Essays in Honor of Matthew D. Stroud
“Nada me digas”: Silencing and Silence in Comedia Domestic Relationships
SUSAN L. FISCHER Bucknell University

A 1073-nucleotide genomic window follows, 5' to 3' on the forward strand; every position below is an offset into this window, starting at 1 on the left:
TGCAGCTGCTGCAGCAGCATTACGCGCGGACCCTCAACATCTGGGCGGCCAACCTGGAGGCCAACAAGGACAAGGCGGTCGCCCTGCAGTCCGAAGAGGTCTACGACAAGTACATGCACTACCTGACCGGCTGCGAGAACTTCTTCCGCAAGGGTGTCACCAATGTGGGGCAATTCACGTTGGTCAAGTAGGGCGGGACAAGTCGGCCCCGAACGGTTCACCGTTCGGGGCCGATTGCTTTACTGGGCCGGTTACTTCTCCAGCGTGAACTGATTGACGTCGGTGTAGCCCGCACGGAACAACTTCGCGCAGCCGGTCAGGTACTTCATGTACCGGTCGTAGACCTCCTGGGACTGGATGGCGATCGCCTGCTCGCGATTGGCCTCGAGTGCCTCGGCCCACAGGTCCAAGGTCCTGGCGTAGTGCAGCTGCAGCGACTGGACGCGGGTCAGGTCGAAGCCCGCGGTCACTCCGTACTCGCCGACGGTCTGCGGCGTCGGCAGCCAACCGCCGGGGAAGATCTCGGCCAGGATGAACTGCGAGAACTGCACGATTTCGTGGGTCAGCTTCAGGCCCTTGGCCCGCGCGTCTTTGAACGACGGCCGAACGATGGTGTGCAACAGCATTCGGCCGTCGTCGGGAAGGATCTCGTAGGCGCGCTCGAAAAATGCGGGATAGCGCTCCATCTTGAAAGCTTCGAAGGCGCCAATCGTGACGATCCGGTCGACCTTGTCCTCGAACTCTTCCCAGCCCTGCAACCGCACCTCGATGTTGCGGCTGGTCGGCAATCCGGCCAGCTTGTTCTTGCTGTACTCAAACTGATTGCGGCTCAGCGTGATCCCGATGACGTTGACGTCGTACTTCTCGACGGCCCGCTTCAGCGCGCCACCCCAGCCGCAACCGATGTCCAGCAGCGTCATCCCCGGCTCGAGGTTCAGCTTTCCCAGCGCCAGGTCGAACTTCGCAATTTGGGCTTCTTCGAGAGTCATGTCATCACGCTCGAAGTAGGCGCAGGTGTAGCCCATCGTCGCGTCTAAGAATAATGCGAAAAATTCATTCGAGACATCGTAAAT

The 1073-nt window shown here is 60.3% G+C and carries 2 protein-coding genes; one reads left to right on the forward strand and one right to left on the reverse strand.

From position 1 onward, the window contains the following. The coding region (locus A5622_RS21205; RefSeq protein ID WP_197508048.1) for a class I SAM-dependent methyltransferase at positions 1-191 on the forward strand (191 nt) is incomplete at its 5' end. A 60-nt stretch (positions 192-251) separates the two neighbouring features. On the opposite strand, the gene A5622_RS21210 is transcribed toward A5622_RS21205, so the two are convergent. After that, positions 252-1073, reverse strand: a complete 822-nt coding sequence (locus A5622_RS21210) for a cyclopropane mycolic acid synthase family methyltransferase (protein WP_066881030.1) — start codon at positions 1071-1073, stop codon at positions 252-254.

“Nada me digas … Ya sé que querrás decirme” (III.2825, 2827) [Not another word … I know exactly what you’re thinking (Johnston and Boswell 113)] states a confidently unaware Don Luis, silencing his son Don Álvaro and presumptuously projecting his own thoughts onto him when the latter attempts to explain “todo el suceso” (III.2823), the whole matter, in Calderón’s El pintor de su deshonra [The Painter of His Dishonour].1 This “infelicitous” performative that “misfires,” to use J. L. Austin’s terminology in How to Do Things with Words, is hardly unexpected if we have been reading the signifieds in the protuberating stories of the gracioso or “fool,” Juanete, which were either hushed or fell upon deaf ears throughout the action (see Fischer, “Function”). We all know the inevitable outcome of that lapse in communication dictated by received social constraints of reputation and a practice of silencing those who are presumed not to be in the know: a wife murder lauded by the authorities-that-be, because the husband’s imagined (or “painted”) (dis)honor is arguably restored in a final and inevitable spectacle of deafness and silence.
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